Space debris is a big problem and with more and more satellites launched each year, the situation is not set to improve anytime soon. Trying to tackle the burgeoning issue of keeping the skies above our planet clear is ASTROSCALE Ltd, who have recently signed a Memorandum of Understanding with Surrey Satellite Technology Ltd (SSTL) to pursue joint missions designed to safeguard the orbital environment for future generations.
Together the companies will seek to identify ambitious debris removal projects and as a first step, ASTROSCALE has contracted SSTL to supply a “Target” satellite and avionics for its inaugural End-of-Life Service, which will simulate capture of orbital debris and is designed to validate key technologies for end-of-life spacecraft retrieval and disposal services.
This mission known as ELSA-d, comprises of a “Chaser” satellite and the Target satellite, and it will demonstrate key technologies necessary for orbital debris removal such as rendezvous & docking and proximity operations.
Currently based in Singapore, with its manufacturing facility in Tokyo, ASTROSCALE hopes to establish a long-term presence in the UK, and it has started by establishing an office and mission control centre in Harwell earlier this year.
“We are very excited to welcome SSTL to the ELSA-d mission and to begin this ambitious strategic partnership,” said Nobu Okada, Founder and CEO of ASTROSCALE. “SSTL is synonymous with reliable and cost-effective small satellites and we are thrilled that they will provide a key component to ELSA-d. We are confident that this is only the beginning of mutually beneficial long-term relationship.”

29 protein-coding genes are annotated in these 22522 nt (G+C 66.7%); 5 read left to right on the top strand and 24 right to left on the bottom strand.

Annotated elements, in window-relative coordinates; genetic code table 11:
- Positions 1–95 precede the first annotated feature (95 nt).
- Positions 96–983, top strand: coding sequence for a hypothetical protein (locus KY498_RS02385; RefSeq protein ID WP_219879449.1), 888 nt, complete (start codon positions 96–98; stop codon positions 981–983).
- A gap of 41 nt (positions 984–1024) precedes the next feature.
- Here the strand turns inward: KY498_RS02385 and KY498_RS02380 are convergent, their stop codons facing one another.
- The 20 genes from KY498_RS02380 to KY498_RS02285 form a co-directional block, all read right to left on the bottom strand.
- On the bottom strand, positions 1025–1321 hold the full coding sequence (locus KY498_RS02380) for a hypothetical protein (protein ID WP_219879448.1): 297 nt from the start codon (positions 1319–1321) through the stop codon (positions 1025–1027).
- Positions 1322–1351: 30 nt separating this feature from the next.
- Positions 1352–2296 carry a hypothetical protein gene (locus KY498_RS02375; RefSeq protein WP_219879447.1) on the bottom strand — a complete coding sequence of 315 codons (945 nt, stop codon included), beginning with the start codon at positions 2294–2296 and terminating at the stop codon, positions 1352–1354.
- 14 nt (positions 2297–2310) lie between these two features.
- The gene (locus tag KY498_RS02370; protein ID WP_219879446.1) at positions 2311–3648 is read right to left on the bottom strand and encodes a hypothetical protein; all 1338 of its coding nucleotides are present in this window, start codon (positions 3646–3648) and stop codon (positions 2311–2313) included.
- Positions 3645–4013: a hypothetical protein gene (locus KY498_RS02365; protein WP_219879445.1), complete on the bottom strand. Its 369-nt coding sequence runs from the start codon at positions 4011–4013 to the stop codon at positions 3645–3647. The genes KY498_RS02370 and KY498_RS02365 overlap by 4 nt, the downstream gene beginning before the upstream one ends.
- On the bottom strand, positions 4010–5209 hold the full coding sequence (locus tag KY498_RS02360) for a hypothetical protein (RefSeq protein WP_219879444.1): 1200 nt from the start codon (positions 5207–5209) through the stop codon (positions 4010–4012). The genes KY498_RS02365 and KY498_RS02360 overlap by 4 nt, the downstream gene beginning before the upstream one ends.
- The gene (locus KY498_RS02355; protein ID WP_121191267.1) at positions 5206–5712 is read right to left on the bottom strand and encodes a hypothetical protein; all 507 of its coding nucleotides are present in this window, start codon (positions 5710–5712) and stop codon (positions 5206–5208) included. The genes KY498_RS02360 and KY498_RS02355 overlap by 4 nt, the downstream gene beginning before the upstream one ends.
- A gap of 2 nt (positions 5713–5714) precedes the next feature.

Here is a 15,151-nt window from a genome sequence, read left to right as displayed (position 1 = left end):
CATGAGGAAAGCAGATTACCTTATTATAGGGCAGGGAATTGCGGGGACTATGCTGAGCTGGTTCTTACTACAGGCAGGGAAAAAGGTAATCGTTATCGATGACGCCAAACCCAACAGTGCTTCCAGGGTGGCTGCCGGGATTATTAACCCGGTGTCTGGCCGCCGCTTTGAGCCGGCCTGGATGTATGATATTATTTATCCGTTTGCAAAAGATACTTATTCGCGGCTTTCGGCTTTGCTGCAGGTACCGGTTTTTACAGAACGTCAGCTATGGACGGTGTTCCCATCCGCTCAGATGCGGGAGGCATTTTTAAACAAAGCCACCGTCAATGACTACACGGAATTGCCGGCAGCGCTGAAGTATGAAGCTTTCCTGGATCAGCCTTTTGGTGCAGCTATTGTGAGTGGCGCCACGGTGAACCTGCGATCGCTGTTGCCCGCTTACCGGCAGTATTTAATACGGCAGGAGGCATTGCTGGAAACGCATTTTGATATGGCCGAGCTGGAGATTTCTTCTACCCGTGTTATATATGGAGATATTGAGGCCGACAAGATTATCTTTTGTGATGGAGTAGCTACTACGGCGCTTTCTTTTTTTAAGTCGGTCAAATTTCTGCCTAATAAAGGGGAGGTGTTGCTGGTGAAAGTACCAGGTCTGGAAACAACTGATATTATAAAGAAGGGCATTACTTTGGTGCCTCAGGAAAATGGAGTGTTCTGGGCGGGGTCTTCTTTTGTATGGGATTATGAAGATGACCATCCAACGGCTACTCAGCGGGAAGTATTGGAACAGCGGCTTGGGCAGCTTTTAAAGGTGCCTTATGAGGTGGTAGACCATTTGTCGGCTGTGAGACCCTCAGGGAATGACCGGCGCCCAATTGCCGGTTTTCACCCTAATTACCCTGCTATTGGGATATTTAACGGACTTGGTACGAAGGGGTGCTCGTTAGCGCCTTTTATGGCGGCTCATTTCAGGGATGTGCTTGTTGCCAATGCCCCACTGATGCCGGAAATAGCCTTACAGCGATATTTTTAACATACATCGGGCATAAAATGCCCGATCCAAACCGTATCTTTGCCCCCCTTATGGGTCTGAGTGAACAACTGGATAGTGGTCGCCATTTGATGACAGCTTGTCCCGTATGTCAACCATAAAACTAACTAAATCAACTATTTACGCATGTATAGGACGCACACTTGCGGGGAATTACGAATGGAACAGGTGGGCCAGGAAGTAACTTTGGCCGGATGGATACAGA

Sir Martin Sweeting, Executive Chairman of SSTL added, “We are extremely pleased to be working with ASTROSCALE, a like-minded, innovation-driven company seeking to make space business viable for commercial operators. This practical solution to debris mitigation has the potential to provide a cost-effective approach for ensuring the long-term sustainability of the space environment for all.”
The vast majority of space debris is found in a Low Earth Orbit (LEO) at an altitude of 800 - 2000 kilometres above Earth and with an estimated number of over 750,000 smaller debris pieces which are unable to be tracked from the ground, ASTROSCALE are pushing forward with the launch of IDEA OSG 1 – the world’s first in-situ space debris monitoring microsatellite in LEO.
The microsatellite will launch tomorrow (28 November) with the Russian State Space Corporation Roscosmos meteorology mission Meteor-M No2-1 at 14:41:46 (JST) from Russia’s Vostochny Cosmodrome and once operational, it will be tasked with monitoring the size and position of space debris to create debris distribution maps to better understand the space environment.